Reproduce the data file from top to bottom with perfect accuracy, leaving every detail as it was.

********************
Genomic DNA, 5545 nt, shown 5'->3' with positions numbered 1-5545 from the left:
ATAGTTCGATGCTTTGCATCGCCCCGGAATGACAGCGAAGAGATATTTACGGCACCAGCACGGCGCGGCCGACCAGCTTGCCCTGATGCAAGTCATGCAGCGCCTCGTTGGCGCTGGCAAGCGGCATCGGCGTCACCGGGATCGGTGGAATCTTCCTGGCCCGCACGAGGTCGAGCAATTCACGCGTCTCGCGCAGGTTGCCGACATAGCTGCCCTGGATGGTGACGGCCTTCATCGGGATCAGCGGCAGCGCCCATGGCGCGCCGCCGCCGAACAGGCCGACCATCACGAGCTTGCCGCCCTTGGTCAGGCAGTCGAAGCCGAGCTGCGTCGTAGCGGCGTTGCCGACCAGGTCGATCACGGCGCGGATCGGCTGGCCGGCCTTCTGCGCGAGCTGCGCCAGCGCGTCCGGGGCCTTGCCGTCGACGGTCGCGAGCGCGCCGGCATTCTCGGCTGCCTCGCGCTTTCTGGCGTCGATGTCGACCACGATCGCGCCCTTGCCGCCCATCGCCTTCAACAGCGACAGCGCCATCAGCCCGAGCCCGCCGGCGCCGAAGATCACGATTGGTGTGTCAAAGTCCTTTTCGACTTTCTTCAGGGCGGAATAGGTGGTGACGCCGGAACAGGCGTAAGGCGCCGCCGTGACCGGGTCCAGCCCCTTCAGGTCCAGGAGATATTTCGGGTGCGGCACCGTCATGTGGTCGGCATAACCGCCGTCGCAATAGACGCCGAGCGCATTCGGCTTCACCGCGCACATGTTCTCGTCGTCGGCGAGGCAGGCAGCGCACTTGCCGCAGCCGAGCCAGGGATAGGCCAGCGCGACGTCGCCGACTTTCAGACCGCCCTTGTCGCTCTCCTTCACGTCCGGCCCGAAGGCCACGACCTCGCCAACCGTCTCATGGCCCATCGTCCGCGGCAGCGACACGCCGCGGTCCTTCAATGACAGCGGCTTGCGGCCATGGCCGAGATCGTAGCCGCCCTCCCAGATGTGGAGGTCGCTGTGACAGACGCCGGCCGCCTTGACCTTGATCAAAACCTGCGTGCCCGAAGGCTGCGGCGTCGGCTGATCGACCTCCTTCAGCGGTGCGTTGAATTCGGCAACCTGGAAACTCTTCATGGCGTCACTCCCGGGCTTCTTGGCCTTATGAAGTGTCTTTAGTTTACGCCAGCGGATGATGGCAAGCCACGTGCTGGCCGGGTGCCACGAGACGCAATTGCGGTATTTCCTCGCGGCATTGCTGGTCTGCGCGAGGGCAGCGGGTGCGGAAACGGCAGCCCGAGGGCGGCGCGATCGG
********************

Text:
Genomic DNA, 5545 nt, shown 5'->3' with positions numbered 1-5545 from the left:
ATAGTTCGATGCTTTGCATCGCCCCGGAATGACAGCGAAGAGATATTTACGGCACCAGCACGGCGCGGCCGACCAGCTTGCCCTGATGCAAGTCATGCAGCGCCTCGTTGGCGCTGGCAAGCGGCATCGGCGTCACCGGGATCGGTGGAATCTTCCTGGCCCGCACGAGGTCGAGCAATTCACGCGTCTCGCGCAGGTTGCCGACATAGCTGCCCTGGATGGTGACGGCCTTCATCGGGATCAGCGGCAGCGCCCATGGCGCGCCGCCGCCGAACAGGCCGACCATCACGAGCTTGCCGCCCTTGGTCAGGCAGTCGAAGCCGAGCTGCGTCGTAGCGGCGTTGCCGACCAGGTCGATCACGGCGCGGATCGGCTGGCCGGCCTTCTGCGCGAGCTGCGCCAGCGCGTCCGGGGCCTTGCCGTCGACGGTCGCGAGCGCGCCGGCATTCTCGGCTGCCTCGCGCTTTCTGGCGTCGATGTCGACCACGATCGCGCCCTTGCCGCCCATCGCCTTCAACAGCGACAGCGCCATCAGCCCGAGCCCGCCGGCGCCGAAGATCACGATTGGTGTGTCAAAGTCCTTTTCGACTTTCTTCAGGGCGGAATAGGTGGTGACGCCGGAACAGGCGTAAGGCGCCGCCGTGACCGGGTCCAGCCCCTTCAGGTCCAGGAGATATTTCGGGTGCGGCACCGTCATGTGGTCGGCATAACCGCCGTCGCAATAGACGCCGAGCGCATTCGGCTTCACCGCGCACATGTTCTCGTCGTCGGCGAGGCAGGCAGCGCACTTGCCGCAGCCGAGCCAGGGATAGGCCAGCGCGACGTCGCCGACTTTCAGACCGCCCTTGTCGCTCTCCTTCACGTCCGGCCCGAAGGCCACGACCTCGCCAACCGTCTCATGGCCCATCGTCCGCGGCAGCGACACGCCGCGGTCCTTCAATGACAGCGGCTTGCGGCCATGGCCGAGATCGTAGCCGCCCTCCCAGATGTGGAGGTCGCTGTGACAGACGCCGGCCGCCTTGACCTTGATCAAAACCTGCGTGCCCGAAGGCTGCGGCGTCGGCTGATCGACCTCCTTCAGCGGTGCGTTGAATTCGGCAACCTGGAAACTCTTCATGGCGTCACTCCCGGGCTTCTTGGCCTTATGAAGTGTCTTTAGTTTACGCCAGCGGATGATGGCAAGCCACGTGCTGGCCGGGTGCCACGAGACGCAATTGCGGTATTTCCTCGCGGCATTGCTGGTCTGCGCGAGGGCAGCGGGTGCGGAAACGGCAGCCCGAGGGCGGCGCGATCGG